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CBME at Oregon Health & Science University

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Competency-Based Medical Education (CBME) focuses design (and the designer) on learner objectives and outcomes.  Milestones, which are created through the study of typical development, help track a learner’s progress from novice to expert across any number of tasks. Information about a learner’s progress is collected from diverse sources in a variety of ways and kept... […]
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Workplace-Based Assessment in Competency-Based Medical Education

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CBME chart
Competency-based education expresses competency as a progression through milestones: criterion-referenced, performance-based trajectory from novice to expert for any number of behaviors.  The most commonly used development framework used for expressing milestones in clinical contexts is Miller’s Pyramid of Clinical Skills, Competency, and Performance:  Know, Know How, Show How, Do. As discussed in my last blog post, competency-based... […]
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Competency-Based Medical Education – The Basics

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Introduction Like all fields, healthcare is engaging with the characteristics and consequences of our digital society. Data with varying degrees of contextualization pours in from diverse sources.  Knowledge changes fast. Problems are complex.  In this new age, healthcare professionals (like everyone else) must not only be technical experts, but also team workers, lifelong learners, creative... […]
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My Digital and Medical Education Mash-up

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It’s been almost a year since I joined the iDesign team as a learning architect and nine months since I was promoted to senior learning architect.  For much of that, I have worked with Mayo Clinic School of Medicine on the creation of a flipped classroom experience for first- and second-year medical students.  We designed... […]
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The Professional Ethos

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Australian_Capital_Territory_Legislative_Assembly_and_the_statue_Ethos
Although Open Learning ’18 has come and gone, the questions and issues linger in my mind. I continue to think about faculty development, and more widely, professional development. I wonder about the routine and damaging separation of skills and content, … Continue reading →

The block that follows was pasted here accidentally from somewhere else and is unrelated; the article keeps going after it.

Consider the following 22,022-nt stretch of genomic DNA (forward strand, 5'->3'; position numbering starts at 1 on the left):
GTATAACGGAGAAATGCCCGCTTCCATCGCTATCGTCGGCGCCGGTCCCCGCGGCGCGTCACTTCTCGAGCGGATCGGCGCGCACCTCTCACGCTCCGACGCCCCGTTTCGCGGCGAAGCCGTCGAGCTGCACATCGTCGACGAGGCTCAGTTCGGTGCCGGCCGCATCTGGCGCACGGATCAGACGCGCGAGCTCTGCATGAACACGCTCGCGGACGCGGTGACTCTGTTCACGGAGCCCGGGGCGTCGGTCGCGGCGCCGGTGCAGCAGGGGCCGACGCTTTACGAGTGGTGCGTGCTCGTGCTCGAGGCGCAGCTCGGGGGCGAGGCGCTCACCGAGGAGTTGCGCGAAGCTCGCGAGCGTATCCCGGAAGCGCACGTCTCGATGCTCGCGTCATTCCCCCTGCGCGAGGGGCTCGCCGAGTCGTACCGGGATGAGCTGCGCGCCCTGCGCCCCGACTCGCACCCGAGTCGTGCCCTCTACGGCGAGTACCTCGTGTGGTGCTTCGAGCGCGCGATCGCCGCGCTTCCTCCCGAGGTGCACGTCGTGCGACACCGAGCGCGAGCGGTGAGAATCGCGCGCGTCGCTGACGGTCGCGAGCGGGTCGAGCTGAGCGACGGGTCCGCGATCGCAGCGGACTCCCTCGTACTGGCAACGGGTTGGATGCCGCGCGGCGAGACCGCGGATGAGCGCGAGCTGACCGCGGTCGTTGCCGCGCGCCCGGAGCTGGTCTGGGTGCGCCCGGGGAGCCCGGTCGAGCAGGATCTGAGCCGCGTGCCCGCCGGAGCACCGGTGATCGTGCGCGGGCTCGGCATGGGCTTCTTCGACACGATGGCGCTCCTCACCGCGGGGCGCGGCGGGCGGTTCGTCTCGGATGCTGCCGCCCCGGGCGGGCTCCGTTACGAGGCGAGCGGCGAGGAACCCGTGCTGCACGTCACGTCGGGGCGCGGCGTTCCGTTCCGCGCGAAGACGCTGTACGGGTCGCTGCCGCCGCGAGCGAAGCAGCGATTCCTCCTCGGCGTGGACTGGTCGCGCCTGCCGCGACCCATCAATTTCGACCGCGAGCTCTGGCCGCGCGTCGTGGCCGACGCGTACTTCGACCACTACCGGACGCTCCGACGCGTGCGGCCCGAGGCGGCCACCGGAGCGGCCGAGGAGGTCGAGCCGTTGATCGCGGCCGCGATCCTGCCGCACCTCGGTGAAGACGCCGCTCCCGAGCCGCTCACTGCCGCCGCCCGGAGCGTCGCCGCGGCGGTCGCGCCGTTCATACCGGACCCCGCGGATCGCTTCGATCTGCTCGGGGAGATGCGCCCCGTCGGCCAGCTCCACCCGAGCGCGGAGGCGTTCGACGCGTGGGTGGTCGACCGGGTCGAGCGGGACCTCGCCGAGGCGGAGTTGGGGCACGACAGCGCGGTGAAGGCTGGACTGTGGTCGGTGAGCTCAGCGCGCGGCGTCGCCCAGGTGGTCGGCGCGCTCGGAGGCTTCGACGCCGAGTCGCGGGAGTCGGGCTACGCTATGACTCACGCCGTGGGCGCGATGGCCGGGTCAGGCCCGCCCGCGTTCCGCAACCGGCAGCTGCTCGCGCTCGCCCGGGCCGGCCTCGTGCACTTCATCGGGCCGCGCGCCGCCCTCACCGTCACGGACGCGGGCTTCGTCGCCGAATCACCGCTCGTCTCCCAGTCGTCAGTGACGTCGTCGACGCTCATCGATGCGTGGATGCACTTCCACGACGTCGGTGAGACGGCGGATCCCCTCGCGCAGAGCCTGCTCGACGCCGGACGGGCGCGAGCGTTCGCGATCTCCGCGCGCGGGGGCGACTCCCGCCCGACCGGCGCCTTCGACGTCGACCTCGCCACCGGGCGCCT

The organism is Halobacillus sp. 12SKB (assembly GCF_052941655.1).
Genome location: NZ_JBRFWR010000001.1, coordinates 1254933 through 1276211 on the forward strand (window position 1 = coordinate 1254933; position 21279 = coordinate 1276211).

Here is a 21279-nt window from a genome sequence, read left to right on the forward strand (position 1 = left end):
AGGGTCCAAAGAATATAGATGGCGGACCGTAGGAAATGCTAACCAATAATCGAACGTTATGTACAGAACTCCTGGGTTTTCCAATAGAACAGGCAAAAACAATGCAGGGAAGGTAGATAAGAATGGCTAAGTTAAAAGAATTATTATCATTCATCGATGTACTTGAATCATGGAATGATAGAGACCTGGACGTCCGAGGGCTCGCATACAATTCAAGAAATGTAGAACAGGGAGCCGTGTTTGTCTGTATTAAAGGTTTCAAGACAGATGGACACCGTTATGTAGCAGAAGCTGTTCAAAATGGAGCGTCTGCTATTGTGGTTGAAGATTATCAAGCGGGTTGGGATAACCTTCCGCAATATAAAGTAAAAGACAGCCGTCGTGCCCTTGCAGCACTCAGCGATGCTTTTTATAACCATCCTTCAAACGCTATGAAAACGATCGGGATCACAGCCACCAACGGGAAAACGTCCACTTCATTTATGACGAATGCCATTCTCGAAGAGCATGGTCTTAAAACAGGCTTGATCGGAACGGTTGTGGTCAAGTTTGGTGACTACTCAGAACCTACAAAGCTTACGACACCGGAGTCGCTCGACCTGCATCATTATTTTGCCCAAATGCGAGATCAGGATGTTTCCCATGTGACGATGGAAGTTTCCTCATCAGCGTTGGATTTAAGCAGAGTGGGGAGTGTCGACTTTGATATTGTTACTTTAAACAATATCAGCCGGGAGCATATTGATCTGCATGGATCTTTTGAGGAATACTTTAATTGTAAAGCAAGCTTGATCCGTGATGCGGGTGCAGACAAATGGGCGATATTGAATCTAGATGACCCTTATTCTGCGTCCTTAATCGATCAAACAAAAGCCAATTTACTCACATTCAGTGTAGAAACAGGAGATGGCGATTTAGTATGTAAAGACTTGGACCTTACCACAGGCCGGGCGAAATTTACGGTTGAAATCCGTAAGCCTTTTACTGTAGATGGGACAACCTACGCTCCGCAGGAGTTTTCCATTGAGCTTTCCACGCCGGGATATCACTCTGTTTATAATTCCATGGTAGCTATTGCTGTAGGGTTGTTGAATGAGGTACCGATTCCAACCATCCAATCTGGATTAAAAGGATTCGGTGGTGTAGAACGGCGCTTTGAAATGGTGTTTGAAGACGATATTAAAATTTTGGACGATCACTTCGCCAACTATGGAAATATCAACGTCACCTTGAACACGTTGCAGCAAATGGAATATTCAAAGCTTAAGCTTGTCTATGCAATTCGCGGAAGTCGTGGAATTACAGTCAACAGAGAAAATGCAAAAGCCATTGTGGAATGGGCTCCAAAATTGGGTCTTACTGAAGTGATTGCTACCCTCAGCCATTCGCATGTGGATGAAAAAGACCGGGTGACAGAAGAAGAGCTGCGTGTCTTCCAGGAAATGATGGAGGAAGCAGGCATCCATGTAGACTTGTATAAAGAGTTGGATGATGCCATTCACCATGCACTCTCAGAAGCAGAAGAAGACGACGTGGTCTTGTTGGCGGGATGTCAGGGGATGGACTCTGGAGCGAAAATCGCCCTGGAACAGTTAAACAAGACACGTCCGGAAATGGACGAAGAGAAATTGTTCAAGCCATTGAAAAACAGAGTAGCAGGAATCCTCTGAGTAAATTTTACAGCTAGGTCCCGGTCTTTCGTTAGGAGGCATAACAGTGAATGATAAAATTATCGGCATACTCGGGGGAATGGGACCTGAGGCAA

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Faculty Development in the Open

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What does it mean to do faculty development in the open? How is it different than typical faculty development experiences? For me, faculty development in the open allows me to connect with learners I might not otherwise encounter. My professional development tends to focus on library conferences where I get to talk and network with […]
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“The Moral Crisis of the University”

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Belshazzar’s Feast by Rembrandt
Michael B. Katz is a new discovery for me (h/t Roving Librarian). His scholarship on the history of public education in the U.S.is fascinating, troubling, and revelatory. I’m sure his conclusions are contested–whose aren’t?–but at times the clarity and forcefulness … Continue reading →
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Faculty Development

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I want to take a moment to emphasize the value of faculty development in an open environment.  Both OpenLearning17 and OpenLearning18 provided opportunities to explore open pedagogy “in the open.” They also created a space for connecting with other faculty members and administrators with an interest in open education. I value my time in both […]
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What Makes a Compelling Faculty Development Opportunity?

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This post is going to be short and I hope sweet. The best faculty development opportunities I’ve experienced in my career haven’t been designed primarily (or explicitly?) for faculty development:  Examples include UMW’s Faculty Academy, ELI Annual Conferences, at least … Continue reading →
via: openlearning – Pedablogy: Musings on the Art & Craft of Teaching Read More

Tolstoy, Economics and OER

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OpenStax - $ Contribution page
David Wiley wrote a recent blog post that had me scratching my head. In the post, David argued that OER is in a feature of the resource, not who is providing it and whether the provider is offering it for … Continue reading →
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